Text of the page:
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Math and science::Analysis::Tao::07. Series

# Ratio test

Let $$\sum_{n=m}^{\infty}a_n$$ be a series of non-zero numbers.

• If $$\limsup_{n \rightarrow \infty} \frac{|a_{n+1}| }{|a_n|} < 1$$, then the series $$\sum_{n=m}^{\infty}a_n$$ is absolutely convergent (hence conditionally convergent).
• If $$\limsup_{n \rightarrow \infty} \frac{|a_{n+1}| }{|a_n|} > 1$$, then the series $$\sum_{n=m}^{\infty}a_n$$ is not conditionally convergent (hence not absolutely convergent).
• Otherwise, we cannot assert any conclusion.

The non-zero requirement is needed to avoid a division by zero.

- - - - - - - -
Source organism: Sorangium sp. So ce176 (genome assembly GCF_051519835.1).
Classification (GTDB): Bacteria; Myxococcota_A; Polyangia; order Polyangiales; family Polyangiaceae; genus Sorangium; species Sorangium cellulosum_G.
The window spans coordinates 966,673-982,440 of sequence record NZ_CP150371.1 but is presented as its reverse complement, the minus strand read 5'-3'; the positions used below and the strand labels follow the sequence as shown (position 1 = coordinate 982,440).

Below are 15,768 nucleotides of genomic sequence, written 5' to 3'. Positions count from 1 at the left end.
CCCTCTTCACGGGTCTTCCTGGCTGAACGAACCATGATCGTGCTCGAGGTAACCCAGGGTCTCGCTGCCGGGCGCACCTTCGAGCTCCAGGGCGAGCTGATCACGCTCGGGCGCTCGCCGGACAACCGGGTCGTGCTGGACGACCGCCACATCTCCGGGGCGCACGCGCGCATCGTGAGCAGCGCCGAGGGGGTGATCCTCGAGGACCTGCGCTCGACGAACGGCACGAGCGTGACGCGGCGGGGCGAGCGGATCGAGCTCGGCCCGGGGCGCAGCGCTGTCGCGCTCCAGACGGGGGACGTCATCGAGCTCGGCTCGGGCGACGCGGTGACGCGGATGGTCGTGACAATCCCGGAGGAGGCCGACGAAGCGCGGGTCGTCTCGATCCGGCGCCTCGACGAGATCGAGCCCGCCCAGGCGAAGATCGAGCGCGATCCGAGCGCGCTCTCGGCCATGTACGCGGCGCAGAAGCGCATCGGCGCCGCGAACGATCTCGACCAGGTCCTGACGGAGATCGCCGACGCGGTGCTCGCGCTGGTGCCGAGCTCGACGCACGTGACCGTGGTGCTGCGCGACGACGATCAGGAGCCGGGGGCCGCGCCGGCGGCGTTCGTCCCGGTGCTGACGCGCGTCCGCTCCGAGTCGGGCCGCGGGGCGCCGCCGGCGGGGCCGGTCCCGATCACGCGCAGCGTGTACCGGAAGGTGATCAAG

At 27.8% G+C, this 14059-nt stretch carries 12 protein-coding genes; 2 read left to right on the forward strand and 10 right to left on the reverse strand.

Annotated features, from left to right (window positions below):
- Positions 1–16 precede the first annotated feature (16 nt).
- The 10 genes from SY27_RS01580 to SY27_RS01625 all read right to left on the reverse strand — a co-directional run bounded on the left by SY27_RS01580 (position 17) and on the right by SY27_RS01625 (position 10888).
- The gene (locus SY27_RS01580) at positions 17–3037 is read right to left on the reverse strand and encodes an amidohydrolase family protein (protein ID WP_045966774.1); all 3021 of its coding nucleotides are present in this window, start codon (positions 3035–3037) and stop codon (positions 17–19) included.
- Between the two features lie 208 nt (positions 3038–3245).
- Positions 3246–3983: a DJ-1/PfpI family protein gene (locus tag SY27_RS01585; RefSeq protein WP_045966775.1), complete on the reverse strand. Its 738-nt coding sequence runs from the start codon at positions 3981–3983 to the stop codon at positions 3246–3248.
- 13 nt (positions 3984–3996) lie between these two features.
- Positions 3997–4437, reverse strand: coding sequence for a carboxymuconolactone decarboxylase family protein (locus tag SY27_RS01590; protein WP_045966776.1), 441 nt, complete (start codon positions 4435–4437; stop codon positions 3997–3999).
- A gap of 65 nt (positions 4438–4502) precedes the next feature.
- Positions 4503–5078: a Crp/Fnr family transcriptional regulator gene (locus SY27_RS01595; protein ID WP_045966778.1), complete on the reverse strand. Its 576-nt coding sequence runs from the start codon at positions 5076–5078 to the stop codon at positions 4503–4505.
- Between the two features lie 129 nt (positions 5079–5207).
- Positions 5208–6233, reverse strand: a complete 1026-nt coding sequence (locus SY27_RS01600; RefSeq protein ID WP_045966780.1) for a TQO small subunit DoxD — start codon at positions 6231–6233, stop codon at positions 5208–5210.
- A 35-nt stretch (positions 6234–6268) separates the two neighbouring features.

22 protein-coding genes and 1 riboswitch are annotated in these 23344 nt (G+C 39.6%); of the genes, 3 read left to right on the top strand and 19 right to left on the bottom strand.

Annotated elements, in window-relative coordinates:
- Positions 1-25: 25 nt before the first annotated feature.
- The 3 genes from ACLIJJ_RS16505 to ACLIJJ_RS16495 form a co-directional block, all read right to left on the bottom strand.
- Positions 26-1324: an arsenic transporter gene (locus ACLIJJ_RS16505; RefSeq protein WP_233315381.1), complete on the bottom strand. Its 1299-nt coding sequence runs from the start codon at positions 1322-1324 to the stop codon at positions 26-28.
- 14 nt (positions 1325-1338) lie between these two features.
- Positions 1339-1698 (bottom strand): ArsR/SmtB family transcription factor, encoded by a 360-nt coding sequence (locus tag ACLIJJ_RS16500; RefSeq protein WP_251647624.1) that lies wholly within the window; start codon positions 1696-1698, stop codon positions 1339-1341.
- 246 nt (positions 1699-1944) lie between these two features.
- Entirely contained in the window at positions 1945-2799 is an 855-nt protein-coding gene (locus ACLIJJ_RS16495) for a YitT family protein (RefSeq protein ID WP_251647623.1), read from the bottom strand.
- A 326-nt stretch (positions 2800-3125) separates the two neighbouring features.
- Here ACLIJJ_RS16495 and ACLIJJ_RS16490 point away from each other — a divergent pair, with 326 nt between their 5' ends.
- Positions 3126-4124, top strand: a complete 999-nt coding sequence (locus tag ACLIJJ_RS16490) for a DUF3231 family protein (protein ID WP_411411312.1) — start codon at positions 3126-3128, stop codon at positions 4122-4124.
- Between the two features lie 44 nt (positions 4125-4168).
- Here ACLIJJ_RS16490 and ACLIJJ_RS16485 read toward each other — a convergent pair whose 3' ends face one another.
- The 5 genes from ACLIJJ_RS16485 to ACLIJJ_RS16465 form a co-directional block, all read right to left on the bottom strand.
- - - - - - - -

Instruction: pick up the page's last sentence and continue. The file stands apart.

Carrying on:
### Intuition

Tao proves this result using the Root Test along with a lemma. However, for understanding and remembering the Ratio Test, I think it is best described in terms of the behaviour of the geometric series.

For a geometric series, $$\sum_{n=m}^{\infty} a_n = \sum_{n=m}^{\infty} r^{n} = r^m + r^{m+1} + r^{m+2} ...$$, we know that it converges absolutely if $$r < 1$$ and diverges otherwise.

This criteria can be rephrased using the ratio between the terms: $$\frac{a_{n+1}}{a_n} = r < 1$$ implies that the series converges (and diverges otherwise). If we extend this intuition to all series, we have the ratio test.

p181